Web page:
There is a difference between "we should take precautions to make sure the witch doesn't blanket the courtroom with fireballs or charm the jury and all officers of the court; but otherwise human rights apply as usual" and "let's just burn anyone that anyone has claimed to be a witch, without making any attempt to verify those claims, confirm guilt, etc." Regardless of what you think would happen in practice (fear makes people do all sorts of things), it's clear that our current moral standards dictate behavior much closer to the former end of that spectrum. At the absolute least, we would want to be sure that we are executing the actual witches (because every accused person could be innocent and the real witches could be escaping justice), and, for that matter, that we're not imagining the whole witchcraft thing to begin with! That sort of certainty requires proper investigative and trial procedures. That's two questions ("what drives moral progress" and "how can you distinguish moral progress from a random walk"). They're both interesting, but the former is not particularly relevant to the current discussion. (It's an interesting question, however, and Yvain makes some convincing arguments at his blog [sorry, don't have link to specific posts atm] that it's technological advancement that drives what we think of as "moral progress".) As for how I can distinguish it from a random walk — that's harder. However, my objection was to Lewis's assessment of what constitutes the substantive difference between our moral standards and those of medieval witch hunters, which I think is totally mistaken. I do not need even to claim that we've made moral progress per se to make my objection.
2Said Achmiz10y
No they don't. Are you saying it's not possible to construct a mind for which pain and suffering are not bad? Or are you defining pain and suffering as bad things? In that case, I can respond the neural correlates of human pain and human suffering might not be bad when implemented in brains that differ from human brains in certain relevant ways (Edit: and would therefore not actually qualify as pain and suffering under your new definition).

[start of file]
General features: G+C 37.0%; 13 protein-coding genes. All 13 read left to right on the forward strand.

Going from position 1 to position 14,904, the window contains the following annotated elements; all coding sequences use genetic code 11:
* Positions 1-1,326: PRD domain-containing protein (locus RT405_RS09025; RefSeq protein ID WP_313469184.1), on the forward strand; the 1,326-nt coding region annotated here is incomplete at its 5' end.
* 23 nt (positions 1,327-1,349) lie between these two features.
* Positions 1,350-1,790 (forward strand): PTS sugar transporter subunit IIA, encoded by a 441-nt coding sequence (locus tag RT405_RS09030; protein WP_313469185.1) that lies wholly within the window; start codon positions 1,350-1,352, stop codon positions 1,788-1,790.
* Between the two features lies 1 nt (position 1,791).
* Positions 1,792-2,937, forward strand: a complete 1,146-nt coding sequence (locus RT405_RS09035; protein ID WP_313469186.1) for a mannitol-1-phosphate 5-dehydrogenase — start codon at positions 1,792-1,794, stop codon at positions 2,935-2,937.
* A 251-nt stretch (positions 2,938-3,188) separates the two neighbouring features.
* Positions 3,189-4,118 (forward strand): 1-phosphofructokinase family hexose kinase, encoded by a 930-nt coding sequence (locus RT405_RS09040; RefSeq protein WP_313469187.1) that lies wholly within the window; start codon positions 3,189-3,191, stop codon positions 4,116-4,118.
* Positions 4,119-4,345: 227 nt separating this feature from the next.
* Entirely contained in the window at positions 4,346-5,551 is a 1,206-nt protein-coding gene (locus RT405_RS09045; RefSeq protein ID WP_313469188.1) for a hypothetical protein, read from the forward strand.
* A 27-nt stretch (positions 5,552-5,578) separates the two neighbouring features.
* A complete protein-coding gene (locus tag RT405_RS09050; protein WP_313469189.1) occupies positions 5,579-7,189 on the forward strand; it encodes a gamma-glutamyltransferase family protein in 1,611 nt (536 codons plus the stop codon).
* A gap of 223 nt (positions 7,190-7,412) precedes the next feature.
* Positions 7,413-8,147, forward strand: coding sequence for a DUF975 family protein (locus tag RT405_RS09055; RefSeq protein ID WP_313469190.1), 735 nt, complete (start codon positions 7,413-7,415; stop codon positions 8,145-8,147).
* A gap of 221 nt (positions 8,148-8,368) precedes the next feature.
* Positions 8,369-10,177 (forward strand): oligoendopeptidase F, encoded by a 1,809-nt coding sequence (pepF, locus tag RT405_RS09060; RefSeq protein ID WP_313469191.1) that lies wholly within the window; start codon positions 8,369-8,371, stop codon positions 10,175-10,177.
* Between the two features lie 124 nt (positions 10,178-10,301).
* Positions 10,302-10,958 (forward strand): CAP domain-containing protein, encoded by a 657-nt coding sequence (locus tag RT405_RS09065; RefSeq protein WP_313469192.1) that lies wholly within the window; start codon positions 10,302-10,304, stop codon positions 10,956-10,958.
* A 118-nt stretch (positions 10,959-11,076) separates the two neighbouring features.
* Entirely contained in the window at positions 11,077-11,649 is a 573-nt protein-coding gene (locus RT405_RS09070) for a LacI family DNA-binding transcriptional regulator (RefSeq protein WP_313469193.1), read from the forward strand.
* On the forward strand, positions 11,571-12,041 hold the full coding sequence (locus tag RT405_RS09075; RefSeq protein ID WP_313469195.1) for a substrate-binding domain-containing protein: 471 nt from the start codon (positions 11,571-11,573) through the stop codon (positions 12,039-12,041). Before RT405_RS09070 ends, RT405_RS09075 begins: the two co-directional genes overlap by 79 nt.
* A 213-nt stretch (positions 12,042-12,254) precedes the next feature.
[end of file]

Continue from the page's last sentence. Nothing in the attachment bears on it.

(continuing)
There's a difference between "it's possible to construct a mind" and "other particular minds are likely to be constructed a certain way." Our minds were build by the same forces that built other minds we know of. We should expect there to be similarities. (I also would define it, not in terms of "pain and suffering" but "preference satisfaction and dissatisfaction". I think I might consider "suffering" as dissatisfaction, by definition, although "pain" is more specific and might be valuable for some minds.)
Such as human masochists.
0Said Achmiz10y
I agree that expecting similarities is reasonable (although which similarities, and to what extent, is the key followup question). I was objecting to the assertion of (logical?) necessity, especially since we don't even have so much as a strong certainty. I don't know that I'm comfortable with identifying "suffering" with "preference dissatisfaction" (btw, do you mean by this "failure to satisfy preferences" or "antisatisfaction of negative preferences"? i.e. if I like playing video games and I don't get to play video games, am I suffering? Or am I only suffering if I am having experiences which I explicitly dislike, rather than simply an absence of experiences I like? Or do you claim those are the same thing?).